(Above picture of the march of the penguins)There are no polar bears in Antarctica, they are only found in the Arctic region while penguins do not inhabit the Arctic but several different breeds of this species are indigenous inhabitants of the Antarctic which is also a major breeding ground for them.
Penguins are also found as far north as the Galapagos Islands, straddling the Equator.Early Antarctic explorers actually thought penguins were fish and classified them accordingly.
In fact, as birds, they are superbly designed for their job, flying underwater with great skill. Their compact bodies have a breastbone that makes an excellent keel and they have massive paddle muscles to propel them at speeds up to 25 miles per hour. Their heads retract to create a perfect hydrodynamic shape. When travelling quickly, penguins will leap clear of the water every few feet -- an action called 'porpoising'. This enables them to breathe, and decreases their chances of being taken by a predator.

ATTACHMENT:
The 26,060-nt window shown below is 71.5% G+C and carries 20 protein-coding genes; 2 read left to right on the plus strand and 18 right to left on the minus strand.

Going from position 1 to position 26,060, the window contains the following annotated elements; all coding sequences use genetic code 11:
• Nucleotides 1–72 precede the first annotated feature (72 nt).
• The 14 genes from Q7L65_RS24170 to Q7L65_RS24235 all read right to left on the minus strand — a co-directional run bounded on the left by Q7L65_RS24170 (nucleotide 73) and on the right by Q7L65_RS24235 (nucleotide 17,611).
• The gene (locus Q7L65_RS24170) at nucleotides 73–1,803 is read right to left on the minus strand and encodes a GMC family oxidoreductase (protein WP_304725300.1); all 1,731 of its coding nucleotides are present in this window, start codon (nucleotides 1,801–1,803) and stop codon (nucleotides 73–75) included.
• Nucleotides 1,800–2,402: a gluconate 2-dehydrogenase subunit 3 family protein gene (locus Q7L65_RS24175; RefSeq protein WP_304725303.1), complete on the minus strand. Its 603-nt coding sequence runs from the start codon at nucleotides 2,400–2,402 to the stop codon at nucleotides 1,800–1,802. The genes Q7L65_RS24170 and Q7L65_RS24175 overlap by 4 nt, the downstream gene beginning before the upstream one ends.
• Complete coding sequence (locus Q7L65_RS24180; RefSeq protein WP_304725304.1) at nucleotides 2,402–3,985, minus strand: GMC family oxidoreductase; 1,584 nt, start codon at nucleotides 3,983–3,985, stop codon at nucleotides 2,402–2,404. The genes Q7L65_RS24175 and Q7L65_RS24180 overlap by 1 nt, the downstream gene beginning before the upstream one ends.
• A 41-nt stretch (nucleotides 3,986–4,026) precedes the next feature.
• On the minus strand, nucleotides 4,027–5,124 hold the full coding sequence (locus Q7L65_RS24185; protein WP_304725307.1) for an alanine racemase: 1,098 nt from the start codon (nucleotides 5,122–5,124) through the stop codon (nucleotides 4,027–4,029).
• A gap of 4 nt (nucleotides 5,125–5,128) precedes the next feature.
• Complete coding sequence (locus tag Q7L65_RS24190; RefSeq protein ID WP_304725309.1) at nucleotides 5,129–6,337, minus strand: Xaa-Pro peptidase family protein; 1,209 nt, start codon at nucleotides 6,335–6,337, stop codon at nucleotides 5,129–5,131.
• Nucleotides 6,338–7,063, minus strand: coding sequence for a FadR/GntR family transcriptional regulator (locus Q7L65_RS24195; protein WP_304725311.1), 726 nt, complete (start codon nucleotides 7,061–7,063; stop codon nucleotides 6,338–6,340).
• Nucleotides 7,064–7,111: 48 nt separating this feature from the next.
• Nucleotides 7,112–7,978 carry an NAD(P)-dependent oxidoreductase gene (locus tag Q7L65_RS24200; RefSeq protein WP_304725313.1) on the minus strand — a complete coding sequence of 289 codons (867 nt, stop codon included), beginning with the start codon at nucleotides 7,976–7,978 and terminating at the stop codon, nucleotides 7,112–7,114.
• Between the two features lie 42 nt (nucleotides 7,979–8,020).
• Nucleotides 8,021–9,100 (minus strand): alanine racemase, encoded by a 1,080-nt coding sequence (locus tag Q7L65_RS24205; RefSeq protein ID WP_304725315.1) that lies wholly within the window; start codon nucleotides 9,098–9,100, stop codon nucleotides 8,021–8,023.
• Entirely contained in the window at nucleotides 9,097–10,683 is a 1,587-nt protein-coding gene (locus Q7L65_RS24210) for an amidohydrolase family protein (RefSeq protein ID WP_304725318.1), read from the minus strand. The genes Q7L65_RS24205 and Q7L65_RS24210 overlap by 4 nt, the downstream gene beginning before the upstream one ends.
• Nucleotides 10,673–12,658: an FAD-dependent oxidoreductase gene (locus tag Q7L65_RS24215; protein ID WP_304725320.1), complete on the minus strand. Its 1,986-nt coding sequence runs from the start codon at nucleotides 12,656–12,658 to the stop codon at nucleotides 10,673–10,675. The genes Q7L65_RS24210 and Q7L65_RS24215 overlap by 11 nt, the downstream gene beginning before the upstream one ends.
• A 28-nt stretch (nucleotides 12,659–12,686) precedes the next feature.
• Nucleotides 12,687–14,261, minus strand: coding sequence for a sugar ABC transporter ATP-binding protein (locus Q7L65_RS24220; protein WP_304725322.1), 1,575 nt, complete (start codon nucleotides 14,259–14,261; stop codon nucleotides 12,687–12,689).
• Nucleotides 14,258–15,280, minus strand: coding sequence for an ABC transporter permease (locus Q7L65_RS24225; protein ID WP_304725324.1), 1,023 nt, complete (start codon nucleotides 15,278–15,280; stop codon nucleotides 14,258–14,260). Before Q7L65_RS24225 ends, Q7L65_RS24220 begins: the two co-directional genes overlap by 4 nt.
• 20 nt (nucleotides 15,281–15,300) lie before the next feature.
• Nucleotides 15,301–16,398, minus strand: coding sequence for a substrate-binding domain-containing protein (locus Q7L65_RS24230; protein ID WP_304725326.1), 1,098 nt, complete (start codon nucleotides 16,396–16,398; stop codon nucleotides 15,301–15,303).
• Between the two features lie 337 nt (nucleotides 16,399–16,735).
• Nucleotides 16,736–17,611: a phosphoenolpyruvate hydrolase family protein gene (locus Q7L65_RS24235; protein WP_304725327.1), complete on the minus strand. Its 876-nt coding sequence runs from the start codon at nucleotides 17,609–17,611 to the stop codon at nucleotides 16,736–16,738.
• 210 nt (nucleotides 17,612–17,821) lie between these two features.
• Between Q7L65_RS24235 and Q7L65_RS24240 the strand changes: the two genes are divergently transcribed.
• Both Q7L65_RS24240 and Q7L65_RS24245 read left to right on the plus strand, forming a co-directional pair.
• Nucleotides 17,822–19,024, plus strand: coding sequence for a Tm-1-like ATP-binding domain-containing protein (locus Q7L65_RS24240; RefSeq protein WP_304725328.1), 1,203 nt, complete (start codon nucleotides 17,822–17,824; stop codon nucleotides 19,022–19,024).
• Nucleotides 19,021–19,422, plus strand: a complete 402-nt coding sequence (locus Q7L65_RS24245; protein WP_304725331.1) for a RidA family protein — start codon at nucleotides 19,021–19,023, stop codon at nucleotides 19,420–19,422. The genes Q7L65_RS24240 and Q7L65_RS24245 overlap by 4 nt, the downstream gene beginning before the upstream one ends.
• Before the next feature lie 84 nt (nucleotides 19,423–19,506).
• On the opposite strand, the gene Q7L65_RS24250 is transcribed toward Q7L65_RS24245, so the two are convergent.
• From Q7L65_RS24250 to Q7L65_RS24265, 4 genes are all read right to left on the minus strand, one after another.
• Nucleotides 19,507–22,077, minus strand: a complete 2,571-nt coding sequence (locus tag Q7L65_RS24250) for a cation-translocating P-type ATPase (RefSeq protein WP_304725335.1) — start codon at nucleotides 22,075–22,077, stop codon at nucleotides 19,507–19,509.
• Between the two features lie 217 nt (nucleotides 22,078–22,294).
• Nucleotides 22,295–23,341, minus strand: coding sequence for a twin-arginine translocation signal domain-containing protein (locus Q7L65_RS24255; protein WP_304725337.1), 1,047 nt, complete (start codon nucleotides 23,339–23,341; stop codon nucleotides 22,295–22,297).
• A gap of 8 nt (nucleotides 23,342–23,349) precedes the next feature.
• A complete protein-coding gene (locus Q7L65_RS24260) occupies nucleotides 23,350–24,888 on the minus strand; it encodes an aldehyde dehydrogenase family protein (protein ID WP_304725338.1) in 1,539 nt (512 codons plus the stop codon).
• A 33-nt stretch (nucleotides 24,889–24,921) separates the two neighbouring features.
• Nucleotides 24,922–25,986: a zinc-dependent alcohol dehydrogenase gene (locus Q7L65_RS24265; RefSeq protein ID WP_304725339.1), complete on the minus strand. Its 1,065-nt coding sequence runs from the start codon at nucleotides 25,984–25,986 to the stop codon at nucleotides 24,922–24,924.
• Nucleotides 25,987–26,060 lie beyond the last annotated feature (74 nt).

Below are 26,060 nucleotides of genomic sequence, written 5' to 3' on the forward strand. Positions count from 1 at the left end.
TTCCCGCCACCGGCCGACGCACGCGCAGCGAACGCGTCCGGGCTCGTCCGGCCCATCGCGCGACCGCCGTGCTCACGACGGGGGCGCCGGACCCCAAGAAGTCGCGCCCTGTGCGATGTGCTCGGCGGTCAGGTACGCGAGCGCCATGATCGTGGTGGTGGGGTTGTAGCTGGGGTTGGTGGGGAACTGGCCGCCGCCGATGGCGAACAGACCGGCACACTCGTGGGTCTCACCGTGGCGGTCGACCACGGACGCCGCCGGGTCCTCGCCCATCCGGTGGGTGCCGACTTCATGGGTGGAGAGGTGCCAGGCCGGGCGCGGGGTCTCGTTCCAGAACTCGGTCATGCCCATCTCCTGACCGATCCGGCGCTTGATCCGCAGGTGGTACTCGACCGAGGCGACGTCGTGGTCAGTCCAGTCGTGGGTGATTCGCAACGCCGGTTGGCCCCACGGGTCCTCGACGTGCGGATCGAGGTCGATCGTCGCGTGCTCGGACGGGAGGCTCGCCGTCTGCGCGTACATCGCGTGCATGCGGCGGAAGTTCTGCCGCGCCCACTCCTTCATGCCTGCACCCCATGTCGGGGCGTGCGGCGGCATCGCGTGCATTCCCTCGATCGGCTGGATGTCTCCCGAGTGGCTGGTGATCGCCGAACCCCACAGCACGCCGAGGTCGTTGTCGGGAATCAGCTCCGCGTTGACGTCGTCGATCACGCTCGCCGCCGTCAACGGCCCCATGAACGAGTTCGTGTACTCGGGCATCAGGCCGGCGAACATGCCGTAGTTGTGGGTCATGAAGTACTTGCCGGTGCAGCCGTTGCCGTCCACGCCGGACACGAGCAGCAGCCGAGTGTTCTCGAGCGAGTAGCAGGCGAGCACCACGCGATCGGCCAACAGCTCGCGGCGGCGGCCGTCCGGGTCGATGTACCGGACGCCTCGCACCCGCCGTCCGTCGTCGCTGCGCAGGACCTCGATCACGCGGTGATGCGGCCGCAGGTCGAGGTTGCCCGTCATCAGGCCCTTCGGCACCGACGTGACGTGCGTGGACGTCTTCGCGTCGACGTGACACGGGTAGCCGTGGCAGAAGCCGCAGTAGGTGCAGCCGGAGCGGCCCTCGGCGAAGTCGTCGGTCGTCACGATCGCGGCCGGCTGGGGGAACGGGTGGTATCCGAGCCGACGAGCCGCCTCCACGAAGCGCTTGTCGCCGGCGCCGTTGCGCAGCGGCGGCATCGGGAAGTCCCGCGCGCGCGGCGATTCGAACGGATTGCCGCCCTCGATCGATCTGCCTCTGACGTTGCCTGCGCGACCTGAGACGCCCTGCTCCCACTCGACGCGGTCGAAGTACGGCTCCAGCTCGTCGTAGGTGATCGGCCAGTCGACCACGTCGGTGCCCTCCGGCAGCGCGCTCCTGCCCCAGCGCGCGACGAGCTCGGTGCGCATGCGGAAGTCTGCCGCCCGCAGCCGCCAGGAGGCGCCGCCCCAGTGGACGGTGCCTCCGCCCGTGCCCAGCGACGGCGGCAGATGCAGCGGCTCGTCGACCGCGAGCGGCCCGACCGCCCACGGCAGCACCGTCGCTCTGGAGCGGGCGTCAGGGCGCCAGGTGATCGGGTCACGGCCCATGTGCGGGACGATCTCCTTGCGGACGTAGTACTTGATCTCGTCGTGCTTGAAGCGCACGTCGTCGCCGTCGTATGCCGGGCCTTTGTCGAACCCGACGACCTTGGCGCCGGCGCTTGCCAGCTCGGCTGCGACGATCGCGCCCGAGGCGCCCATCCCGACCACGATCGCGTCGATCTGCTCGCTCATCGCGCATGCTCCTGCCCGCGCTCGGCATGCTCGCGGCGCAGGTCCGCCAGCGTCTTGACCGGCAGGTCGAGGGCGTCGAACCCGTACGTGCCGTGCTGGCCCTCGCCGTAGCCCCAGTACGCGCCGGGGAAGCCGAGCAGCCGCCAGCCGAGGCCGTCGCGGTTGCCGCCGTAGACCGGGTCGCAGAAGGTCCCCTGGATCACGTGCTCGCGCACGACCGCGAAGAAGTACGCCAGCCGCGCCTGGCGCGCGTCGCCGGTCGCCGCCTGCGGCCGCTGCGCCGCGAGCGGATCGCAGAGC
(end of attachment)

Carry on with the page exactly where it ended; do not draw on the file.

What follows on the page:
Antarctic penguins have also developed the ability to leap out of the water to a substantial height on land, enabling them to quickly reach the safety of raised ice edges or rock ledges.
Penguin legs are set far down and ashore they are often awkward, waddling and hopping over rocks; on snow they sometimes push themselves along on their stomachs.
Penguins feed on fish and they must enter the water to feed. It is there that the Leopard Seal hunt the penguins especially when they are alone.
Going first is very risky in the life of a penguin, because they will be alone if only for a moment. It is in that moment that the Leopard Seal will find his/her dinner.